Witold Małcużyński plays two Chopin Waltzes

Witold Małcużyński (1914-1977)

Witold Małcużyński was a famous Polish pianist who specialized in playing the music of Chopin. He studied piano with Margarite Long and Isidor Philipp. He received some coaching from the famous pianist Paderewski and competed in the Third International Chopin Competition in Warsaw, Poland in 1937. He won third prize in that competition. Małcużyński’s piano playing had great passion and poetry.

Here are two recordings of him playing the Chopin Waltz in D Flat Major, Op. 70, No. 3, and the Chopin Waltz in c sharp minor Op. 64, No. 2. Enjoy!


Lili Kraus plays Schubert Valses Sentimentales op.50 (selections)

Lili Kraus (1905-1986)
Lili Kraus was born in Budapest Hungary in 1903. She studied at the Franz Liszt Academy. At 17 years of age she studied at the Budapest Conservatory under Zoltán Kodály and Béla Bartók. She later studied piano with the famous pianist Artur Schnabel.

During the 1930s, Lili toured Europe, Japan, Australia, and South Africa. Lili and her family were captured by the Japanese and interned in separate concentration camps from June 1943 until August 1945. After the war Lili moved to New Zealand where she played, performed, and taught piano. She became a citizen of New Zealand and toured a lot and taught many students. From 1967-1983 Lili taught piano at the Texas Christian University in Fort Worth, Texas. She then moved to Asheville, North Carolina and died in 1986.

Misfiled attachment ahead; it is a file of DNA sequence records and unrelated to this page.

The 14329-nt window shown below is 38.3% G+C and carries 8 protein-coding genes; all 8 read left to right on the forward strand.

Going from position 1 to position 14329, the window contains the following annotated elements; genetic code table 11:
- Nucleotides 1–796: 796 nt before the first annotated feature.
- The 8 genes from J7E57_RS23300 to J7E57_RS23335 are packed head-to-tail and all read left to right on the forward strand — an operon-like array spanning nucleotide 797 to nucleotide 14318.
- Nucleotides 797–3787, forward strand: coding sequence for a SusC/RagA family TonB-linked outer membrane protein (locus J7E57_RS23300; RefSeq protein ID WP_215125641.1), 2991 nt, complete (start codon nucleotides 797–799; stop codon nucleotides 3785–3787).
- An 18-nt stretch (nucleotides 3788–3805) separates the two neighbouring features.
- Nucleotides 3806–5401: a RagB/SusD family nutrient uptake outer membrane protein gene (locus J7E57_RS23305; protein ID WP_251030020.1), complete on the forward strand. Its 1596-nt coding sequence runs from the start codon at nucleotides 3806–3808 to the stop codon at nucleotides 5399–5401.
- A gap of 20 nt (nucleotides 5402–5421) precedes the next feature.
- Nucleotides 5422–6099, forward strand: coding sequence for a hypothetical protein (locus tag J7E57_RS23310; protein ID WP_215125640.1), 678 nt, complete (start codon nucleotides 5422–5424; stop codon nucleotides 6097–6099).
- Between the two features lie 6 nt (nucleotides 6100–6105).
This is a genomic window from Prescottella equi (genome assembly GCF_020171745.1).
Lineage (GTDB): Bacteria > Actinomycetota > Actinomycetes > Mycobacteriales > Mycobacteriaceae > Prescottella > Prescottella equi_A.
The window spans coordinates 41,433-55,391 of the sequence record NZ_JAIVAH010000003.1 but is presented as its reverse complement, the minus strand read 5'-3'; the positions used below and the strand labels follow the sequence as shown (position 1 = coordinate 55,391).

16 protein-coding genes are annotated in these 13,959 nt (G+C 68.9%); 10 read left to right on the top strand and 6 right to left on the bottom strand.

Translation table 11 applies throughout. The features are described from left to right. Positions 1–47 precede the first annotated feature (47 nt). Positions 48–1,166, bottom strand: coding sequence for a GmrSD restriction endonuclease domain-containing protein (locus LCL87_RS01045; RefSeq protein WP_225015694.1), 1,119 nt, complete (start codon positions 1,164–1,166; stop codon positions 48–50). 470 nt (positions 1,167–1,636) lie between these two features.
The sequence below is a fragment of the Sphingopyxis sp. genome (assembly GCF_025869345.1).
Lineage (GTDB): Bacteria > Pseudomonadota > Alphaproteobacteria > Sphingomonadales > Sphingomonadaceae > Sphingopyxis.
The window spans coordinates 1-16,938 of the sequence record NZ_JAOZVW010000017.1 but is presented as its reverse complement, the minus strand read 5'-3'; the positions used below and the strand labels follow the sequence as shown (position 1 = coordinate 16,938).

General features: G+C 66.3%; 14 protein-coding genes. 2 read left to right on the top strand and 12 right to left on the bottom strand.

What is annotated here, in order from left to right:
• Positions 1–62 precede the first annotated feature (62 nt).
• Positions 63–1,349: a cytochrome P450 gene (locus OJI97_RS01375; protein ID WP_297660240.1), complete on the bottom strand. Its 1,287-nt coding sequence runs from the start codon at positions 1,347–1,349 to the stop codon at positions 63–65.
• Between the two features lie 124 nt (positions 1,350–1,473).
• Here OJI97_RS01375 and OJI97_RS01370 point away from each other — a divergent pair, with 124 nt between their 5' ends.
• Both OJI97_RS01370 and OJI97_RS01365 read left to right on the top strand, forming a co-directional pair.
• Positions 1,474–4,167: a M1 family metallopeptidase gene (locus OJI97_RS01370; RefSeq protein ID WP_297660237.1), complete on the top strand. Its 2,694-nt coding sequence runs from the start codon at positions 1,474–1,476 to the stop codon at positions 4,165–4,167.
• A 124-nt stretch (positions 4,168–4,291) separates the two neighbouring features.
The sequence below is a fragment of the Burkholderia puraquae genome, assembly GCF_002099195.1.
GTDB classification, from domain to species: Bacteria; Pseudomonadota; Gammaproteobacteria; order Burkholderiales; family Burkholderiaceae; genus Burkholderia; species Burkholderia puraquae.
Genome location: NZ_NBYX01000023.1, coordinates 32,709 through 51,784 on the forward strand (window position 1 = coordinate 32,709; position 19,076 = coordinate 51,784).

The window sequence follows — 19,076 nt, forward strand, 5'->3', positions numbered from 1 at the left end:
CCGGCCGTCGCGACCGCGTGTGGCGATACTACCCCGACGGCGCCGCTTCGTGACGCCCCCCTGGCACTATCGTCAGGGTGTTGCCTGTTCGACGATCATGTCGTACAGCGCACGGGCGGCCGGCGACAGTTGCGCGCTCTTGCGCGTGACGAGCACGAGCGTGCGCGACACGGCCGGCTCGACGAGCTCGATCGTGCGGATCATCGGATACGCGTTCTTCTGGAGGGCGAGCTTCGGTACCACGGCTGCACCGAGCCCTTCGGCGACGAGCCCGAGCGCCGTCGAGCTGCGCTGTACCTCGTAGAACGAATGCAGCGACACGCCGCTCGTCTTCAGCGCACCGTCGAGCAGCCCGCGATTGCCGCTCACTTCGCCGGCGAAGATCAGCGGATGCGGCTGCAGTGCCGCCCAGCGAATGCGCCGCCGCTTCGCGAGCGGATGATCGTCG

Franz Schubert (1797-1828)
Franz Schubert was an Austrian composer, pianist, and violinist. He is known today for his famous ‘Trout’ Quintet, Unfinished Symphony, piano sonatas, and his more than 600 lieder, or German Art Songs. Schubert was an extremely prolific composer during his short life (he lived to be 31 years old and died from Syphilis). Schubert was one of the pallbearers at Beethoven’s funeral in 1827. He died the following year.

Here are selections from Franz Schubert’s Valses Sentimentales op. 50 played by Lili Kraus. I hope that you enjoy this beautiful music.

Sir Anthony Hopkins “And The Waltz Goes On” performed by Andre Rieu and the Johann Strauss Orchestra

Sir Anthony Hopkins (1937 – )

Sir Anthony Hopkins is a Welsh actor, director, producer and a composer. He started taking piano lessons when he was six years old. Hopkins worked hard at the piano. When he was 12 years old he began improvising on the piano with dissonant chords and began working on developing melodic lines which he would then write down on manuscript paper. In 1964 Hopkins was working as an actor at the Playhouse Theatre in Liverpool. He would often arrive early before everyone else in the morning when the cleaning ladies were there. There was an old piano in the theatre and he would sit down and improvise melodies. One day he came up with a waltz tune. Someone heard him and asked who wrote the tune. Hopkins said that he made it up. For years the piece was never premiered because Anthony Hopkins didn’t think the piece was good enough. In 2008 he scored the piece entitled “And The Waltz Goes On” for full orchestra. Hopkin’s wife Stella contacted violinist André Rieu and sent him the score. On July, 3rd, 2011 it got its premiere (50 years after its composition).